I continue to write and am currently working on Being Human: Regaining your freedom through balancing your drives with your higher self.

Click here to browse inside.

Being Human by Tammy Plunkett

In this long-awaited collection, Adyashanti’s heartful, lively poetry is woven together with short teachings and “one-liners” culled from journals, dharma talks, and dialogues with students.

With all the unpredictability of a dancing flame, Adyashanti celebrates life from the vantage of the laughing Buddha and gently invites the mystery to wake up to itself in the heart of the reader.

Throughout the book, Adyashanti illuminates the pathless path to sacred annihilation—the surrender into your own Divine self. Like the mystical love poetry of Rumi and Hafiz, the flame dances wildly, reverently, innocently, and playfully in this collection. This is a wonderful book for anyone who loves getting drunk on the truth or who still imagines they are thirsty and needs a long, sweet sip from the Beloved’s overflowing cup.

49 poems, 172 sayings

Adyashanti – Relationship With Thought, Silence Is What You Are

“Samyama – Stillness in Action, Siddhis and Miracles” covers a powerful yoga practice that has been shrouded in mystery for centuries. Yet, it is as close to us as our most immediate hopes and dreams, for it is the principles of Samyama that are operating behind everything good that is happening in our life. The key methods of Samyama are covered here, simplified to enable anyone to engage in daily practice leading to profound results. Our deepest desires can be enlivened by systematically letting go into our inner silence. Whatever we surrender will come back to us a thousand-fold, purified in a divine outpouring. This is “Stillness in Action.”

Yogani is the author of two landmark books on the world’s most effective spiritual practices: “Advanced Yoga Practices – Easy Lessons for Ecstatic Living,” a comprehensive user-friendly textbook, and “The Secrets of Wilder,” a powerful spiritual novel. The “AYP Enlightenment Series” makes these profound practices available for the first time in a series of concise instruction books. “Samyama” is the fifth book in the series, preceded by “Asanas, Mudras and Bandhas,” “Tantra,” “Spinal Breathing Pranayama,” and “Deep Meditation.”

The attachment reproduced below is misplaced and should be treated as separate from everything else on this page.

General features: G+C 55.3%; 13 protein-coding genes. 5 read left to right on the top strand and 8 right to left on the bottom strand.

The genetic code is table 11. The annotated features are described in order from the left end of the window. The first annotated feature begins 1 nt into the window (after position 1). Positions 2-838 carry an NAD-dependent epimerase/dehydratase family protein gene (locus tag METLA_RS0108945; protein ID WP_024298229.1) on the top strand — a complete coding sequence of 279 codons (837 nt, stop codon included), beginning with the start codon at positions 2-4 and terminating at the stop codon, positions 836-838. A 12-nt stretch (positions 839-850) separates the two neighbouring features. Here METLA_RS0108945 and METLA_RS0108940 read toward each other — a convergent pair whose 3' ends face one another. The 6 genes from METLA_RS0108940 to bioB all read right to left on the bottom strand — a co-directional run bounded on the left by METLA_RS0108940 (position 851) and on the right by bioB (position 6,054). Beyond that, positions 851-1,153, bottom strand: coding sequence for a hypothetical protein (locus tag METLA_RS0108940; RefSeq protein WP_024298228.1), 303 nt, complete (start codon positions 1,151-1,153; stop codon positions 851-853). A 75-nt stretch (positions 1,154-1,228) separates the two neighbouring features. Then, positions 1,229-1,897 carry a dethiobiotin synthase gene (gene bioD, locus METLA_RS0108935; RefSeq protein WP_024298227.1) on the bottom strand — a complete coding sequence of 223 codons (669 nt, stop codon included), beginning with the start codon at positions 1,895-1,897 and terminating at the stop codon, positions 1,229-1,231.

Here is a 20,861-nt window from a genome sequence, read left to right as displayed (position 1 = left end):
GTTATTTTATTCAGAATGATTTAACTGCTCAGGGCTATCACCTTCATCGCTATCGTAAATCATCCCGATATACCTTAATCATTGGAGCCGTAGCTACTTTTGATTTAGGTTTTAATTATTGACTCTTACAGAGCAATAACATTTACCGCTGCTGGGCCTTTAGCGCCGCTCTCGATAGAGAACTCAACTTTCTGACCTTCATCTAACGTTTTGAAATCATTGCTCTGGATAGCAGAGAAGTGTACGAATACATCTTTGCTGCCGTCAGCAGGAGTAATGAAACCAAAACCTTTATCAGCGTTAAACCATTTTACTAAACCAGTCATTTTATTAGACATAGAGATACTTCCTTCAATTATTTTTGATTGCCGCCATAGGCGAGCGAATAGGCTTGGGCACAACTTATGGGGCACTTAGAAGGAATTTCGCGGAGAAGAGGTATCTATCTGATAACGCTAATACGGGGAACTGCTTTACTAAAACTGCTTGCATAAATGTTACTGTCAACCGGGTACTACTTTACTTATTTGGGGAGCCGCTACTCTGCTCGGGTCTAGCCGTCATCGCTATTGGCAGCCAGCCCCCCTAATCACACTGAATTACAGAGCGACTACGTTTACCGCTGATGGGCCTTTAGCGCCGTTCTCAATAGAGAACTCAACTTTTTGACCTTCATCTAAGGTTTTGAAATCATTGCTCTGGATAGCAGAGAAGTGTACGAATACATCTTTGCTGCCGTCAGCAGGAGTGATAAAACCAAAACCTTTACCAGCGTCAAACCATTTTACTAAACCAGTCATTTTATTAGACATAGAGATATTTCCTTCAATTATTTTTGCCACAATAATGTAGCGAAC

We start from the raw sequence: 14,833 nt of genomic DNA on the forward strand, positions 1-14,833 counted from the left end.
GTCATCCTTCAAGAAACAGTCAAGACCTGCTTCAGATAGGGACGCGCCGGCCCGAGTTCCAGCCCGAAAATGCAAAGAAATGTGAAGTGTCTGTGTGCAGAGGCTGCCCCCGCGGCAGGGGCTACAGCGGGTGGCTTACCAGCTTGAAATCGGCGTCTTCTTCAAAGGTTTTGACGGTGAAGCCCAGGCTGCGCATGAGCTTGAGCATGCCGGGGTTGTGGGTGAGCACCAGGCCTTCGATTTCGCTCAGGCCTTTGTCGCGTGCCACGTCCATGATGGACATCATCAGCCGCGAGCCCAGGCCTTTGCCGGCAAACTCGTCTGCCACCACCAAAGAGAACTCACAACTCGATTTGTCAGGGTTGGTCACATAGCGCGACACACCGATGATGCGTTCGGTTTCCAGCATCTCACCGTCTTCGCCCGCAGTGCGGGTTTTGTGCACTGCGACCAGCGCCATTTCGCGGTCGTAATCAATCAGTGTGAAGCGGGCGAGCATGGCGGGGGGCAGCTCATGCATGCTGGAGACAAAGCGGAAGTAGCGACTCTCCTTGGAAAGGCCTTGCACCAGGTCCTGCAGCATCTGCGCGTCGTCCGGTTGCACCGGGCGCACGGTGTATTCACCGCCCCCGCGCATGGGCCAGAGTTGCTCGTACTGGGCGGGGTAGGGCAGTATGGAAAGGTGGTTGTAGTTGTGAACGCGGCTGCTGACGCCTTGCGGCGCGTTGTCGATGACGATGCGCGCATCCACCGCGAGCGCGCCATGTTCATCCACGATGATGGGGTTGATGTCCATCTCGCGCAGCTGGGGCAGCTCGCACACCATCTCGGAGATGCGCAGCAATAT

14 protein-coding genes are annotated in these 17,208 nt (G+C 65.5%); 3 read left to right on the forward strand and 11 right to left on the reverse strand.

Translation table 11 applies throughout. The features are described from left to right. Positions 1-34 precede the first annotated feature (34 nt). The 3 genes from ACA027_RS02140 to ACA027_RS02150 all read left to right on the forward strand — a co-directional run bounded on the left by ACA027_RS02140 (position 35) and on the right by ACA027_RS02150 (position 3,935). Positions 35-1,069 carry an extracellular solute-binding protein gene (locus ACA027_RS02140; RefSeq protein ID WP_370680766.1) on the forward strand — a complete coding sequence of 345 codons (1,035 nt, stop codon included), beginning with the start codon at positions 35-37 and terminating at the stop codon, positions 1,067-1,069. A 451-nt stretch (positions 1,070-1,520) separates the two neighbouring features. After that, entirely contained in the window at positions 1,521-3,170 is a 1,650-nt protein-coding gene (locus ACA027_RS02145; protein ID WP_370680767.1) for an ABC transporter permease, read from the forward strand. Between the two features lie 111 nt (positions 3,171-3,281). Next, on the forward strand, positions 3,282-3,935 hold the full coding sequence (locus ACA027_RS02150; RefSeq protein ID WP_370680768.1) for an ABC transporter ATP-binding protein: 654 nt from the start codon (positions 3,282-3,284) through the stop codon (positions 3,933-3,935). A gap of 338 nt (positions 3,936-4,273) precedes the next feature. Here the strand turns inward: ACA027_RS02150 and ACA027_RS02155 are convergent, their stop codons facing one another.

Super-Normal Powers (Siddhis), Audiobook Preview by Yogani

With Deep Meditation comes stillness and the ability to accomplish great things in life. This is stillness is action, and it is greatly expanded through the simple yet powerful technique of Samyama. Detailed instructions are provided enabling all of our actions to be conducted from within our inner divine realm of unlimited power.

Click here to begin reading this life-changing book.

Yogani is a long time practitioner of advanced yoga practices who wants to leave some useful information behind. Since 1970, he has crossed the lines between many traditions, developing an effective integration of methods. It is a flexible, scientific approach rather than a rigid, arbitrary one. It is open to public scrutiny, as all spiritual knowledge should be nowadays. He has no desire for guru status – only to have the joy of making a small contribution to helping the disciplines of effective spiritual practice become open to everyone. He wishes to remain anonymous, preserving a quiet life in practices. AYP is not about the author. It is about all who long for knowledge.